- A temporary ban against any person discharging managerial responsibilities in an obliged entity, or any other natural person, held responsible for the breach, from exercising managerial functions in obliged entities;
- Maximum administrative fines of at least twice the amount of the benefit derived from the breach where that benefit can be determined, or at least EUR 1 million.
Anti-money laundering measures
Compliance with the requirements of the AML laws mainly consists of satisfying two high-level obligations:
- Organisational requirements; and
- Customer due diligence requirements.
Obliged entities are required to rate individual business relationships and transactions in light of their respective money-laundering risk (risk-based approach). The results of the risk assessment must be documented. It should describe the potential risks associated with the business of the obliged entity which can be divided into the following categories:
- Company risks;
- Customer risks;
- Product risks;
- Transactional risk;
- Geographic risks.
The relevant risk factors were specified in Appendices I and II to AMLD4. As soon as the potential risks have been determined and described, it is the task of the obliged entity to determine to what extent they may actually materialise. Depending on the risk levels (i.e. risk-based approach), preventive measures and safeguards may be implemented. The risk assessment must also be updated at least once a year in order to ensure the effectiveness of the preventive measures and safeguards.
Money laundering reporting officer
The essential element of compliance with AML laws lies in an appropriate internal organisation. Even if this is only required for certain entities (where appropriate with regard to the size and nature of the business), the appointment of a money laundering reporting officer ("MLRO") is recommendable, to bear responsibility for the development of internal policies, procedures and controls, including risk analysis and risk management measures, customer due diligence, reporting, record keeping, internal control and employee screening. The MLRO is also entitled to report suspicious events to the central office for financial transaction investigations (Financial Intelligence Unit – "FIU"). The position of the MLRO was generally strengthened by the latest amendments of AMLD4, as the fulfilment of his or her duties may not lead to any disadvantages in the employment relationship. The clear organisational responsibility for this task is the foundation for compliance with the AML laws.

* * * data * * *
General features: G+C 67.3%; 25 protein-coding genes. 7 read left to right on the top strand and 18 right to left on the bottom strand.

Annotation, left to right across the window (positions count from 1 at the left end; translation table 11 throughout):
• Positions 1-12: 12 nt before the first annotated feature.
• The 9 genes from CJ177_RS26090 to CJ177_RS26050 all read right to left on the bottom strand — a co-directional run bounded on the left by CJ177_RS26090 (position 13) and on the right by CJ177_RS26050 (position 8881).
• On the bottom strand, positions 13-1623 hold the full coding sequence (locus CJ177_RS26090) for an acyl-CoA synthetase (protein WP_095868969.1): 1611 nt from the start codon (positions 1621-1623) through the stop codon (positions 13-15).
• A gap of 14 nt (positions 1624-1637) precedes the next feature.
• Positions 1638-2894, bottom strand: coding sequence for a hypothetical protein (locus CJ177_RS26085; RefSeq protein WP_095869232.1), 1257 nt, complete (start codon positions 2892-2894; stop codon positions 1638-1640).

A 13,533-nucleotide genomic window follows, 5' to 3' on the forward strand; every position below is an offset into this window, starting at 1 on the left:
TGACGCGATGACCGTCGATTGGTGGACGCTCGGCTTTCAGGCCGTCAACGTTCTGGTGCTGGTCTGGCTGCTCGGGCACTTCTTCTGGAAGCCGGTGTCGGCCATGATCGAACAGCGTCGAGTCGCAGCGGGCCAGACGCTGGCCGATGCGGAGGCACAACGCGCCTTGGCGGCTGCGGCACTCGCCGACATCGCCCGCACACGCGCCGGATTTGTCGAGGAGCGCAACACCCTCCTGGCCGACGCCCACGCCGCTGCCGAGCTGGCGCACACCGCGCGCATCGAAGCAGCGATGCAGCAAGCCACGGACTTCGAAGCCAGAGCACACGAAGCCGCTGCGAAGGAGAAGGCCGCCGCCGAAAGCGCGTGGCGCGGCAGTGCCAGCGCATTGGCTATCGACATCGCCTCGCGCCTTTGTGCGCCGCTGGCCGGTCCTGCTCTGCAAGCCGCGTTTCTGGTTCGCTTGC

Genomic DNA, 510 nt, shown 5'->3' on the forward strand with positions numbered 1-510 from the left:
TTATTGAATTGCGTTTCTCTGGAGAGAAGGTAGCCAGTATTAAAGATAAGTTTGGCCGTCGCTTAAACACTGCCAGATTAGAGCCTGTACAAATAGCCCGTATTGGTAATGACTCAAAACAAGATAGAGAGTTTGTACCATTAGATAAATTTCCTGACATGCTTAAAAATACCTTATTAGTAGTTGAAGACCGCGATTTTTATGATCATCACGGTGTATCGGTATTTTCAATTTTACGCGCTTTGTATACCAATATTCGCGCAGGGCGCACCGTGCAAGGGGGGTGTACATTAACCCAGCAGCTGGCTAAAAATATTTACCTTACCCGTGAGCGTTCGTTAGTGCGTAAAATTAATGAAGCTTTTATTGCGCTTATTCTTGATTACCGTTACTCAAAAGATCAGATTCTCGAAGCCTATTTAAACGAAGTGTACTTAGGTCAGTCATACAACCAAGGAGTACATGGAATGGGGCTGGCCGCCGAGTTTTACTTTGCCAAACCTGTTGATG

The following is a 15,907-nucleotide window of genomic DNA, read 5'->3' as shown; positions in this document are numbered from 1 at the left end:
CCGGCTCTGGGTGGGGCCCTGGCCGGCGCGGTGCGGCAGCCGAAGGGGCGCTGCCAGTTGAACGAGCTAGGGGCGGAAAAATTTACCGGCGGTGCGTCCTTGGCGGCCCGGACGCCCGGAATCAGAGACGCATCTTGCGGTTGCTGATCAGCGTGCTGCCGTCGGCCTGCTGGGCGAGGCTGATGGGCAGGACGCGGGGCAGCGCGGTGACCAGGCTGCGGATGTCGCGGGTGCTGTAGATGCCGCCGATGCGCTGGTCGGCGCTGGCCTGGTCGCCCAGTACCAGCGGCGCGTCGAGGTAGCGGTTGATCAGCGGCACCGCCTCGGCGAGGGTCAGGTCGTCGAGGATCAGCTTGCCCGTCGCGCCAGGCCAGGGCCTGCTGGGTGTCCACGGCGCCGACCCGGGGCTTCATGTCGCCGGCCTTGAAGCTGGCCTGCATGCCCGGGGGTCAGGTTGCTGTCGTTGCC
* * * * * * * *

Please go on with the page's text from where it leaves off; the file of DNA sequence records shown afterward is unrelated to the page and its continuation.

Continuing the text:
With the confidential risk assessment in place, the next element of the compliance structure – the AML manual – can be drafted and implemented. The AML manual describes the internal processes and activities to be implemented by the company to ensure compliance with legal requirements. Amongst other matters, the manual includes regulations for client identification, the document, or software system to be used, the escalation process for on-boarding politically exposed persons, as well as record keeping and retention requirements and the internal procedure to report suspicious activities to the MLRO and other corporate governance provisions.
Each obliged entity must implement appropriate processes and train employees on the types and current methods of money laundering and terrorist financing. This requirement can be met through an AML policy where each employee receives general information on money laundering and appropriate obligations. The training should be repeated at regular intervals depending on the respective AML risk of the obliged entity; market standard is every two years. It is also important to document all employees' attendance of the training sessions to ensure compliance with the AML provisions.
With the AML manual and the AML policy in place, the company and all employees must implement the internal requirements in practice. One of the central tasks is the performance of customer due diligence. More generally, it is important to monitor the business activities and effectiveness of the implemented preventive measures and safeguards.
Authored by Richard Reimer and Sarah Wrage.